Author(s): KuglerSteigmeier ME, Friederich U, Graf U, Lutz WK, Maier P,
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Abstract Various substituted aniline derivatives were tested for genotoxicity in several short-term tests in order to examine the hypothesis that a substitution at both ortho positions (2,6-disubstitution) could prevent genotoxicity due to steric hindrance of an enzymatic activation to electrophilic intermediates. In the Salmonella/microsome assay, 2,6-dialkylsubstituted anilines and 2,4,6-trimethylaniline (2,4,6-TMA) were weakly mutagenic in strain TA100 when 20\% S9 mix was used, although effects were small compared to those of 2,4-dimethylaniline and 2,4,5-trimethylaniline (2,4,5-TMA). In Drosophila melanogaster, however, 2,4,6-TMA and 2,4,6-trichloroaniline (TCA) were mutagenic in the wing spot test at 2-3 times lower doses than 2,4,5-TMA. In the 6-thioguanine resistance test in cultured fibroblasts, 2,4,6-TMA was again mutagenic at lower doses than 2,4,5-TMA. Two methylene-bis-aniline derivatives were also tested with the above methods: 4,4'-methylene-bis-(2-chloroaniline) (MOCA) was moderately genotoxic in all 3 test systems whereas 4,4'-methylene-bis-(2-ethyl-6-methylaniline) (MMEA) showed no genotoxicity at all. DNA binding studies in rats, however, revealed that both MOCA and MMEA produced DNA adducts in the liver at levels typically found for moderately strong genotoxic carcinogens. These results indicate that the predictive value of the in vitro test systems and particularly the Salmonella/microsome assay is inadequate to detect genotoxicity in aromatic amines. Genotoxicity seems to be a general property of aniline derivatives and does not seem to be greatly influenced by substitution at both ortho positions.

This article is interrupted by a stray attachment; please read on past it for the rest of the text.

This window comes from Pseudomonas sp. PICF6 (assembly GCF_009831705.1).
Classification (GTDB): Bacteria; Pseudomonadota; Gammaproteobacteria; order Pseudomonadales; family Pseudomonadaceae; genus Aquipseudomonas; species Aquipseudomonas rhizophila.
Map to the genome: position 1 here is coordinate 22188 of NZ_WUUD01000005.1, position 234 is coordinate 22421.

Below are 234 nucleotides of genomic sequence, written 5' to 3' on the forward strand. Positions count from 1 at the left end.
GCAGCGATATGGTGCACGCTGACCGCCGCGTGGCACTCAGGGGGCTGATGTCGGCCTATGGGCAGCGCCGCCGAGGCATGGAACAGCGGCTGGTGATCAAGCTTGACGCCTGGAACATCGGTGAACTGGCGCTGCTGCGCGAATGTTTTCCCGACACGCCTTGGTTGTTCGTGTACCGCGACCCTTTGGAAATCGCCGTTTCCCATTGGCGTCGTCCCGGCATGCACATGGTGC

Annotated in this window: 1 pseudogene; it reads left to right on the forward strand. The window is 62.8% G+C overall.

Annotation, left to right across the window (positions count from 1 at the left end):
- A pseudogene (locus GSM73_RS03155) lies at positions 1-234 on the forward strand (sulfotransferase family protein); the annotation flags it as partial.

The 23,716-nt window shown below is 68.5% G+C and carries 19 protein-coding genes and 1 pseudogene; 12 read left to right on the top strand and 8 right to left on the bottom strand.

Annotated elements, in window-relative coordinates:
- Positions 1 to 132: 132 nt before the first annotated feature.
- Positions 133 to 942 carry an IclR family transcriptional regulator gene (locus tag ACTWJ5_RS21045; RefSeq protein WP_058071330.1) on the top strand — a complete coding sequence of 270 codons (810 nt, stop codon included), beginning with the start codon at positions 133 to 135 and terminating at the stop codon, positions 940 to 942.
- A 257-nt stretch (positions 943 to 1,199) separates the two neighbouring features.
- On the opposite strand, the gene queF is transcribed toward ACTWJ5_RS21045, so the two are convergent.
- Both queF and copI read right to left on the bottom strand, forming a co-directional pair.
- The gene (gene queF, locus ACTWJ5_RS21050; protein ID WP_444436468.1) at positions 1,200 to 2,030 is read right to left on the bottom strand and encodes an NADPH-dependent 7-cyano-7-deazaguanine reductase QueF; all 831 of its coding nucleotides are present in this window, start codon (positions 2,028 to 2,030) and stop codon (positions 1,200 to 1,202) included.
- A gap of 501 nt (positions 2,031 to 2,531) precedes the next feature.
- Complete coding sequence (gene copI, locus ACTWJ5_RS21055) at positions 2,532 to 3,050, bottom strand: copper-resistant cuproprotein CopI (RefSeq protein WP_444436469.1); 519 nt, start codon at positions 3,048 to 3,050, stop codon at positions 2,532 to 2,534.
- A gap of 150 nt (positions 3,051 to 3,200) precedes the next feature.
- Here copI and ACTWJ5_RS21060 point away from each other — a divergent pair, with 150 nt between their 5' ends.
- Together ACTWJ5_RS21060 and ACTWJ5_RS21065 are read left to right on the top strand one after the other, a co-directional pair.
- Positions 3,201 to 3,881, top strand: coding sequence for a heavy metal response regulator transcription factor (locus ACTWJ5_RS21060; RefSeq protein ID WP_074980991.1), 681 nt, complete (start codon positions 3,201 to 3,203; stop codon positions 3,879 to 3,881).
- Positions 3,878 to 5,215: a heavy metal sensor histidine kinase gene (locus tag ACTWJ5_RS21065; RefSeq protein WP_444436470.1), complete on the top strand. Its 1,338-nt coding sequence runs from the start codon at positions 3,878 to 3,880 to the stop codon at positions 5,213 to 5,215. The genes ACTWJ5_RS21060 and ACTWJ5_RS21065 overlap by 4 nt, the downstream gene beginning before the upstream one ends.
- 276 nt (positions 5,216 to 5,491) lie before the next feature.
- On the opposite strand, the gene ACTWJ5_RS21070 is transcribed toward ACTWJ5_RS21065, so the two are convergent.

This article was published in Mutat Res
and referenced in Occupational Medicine & Health Affairs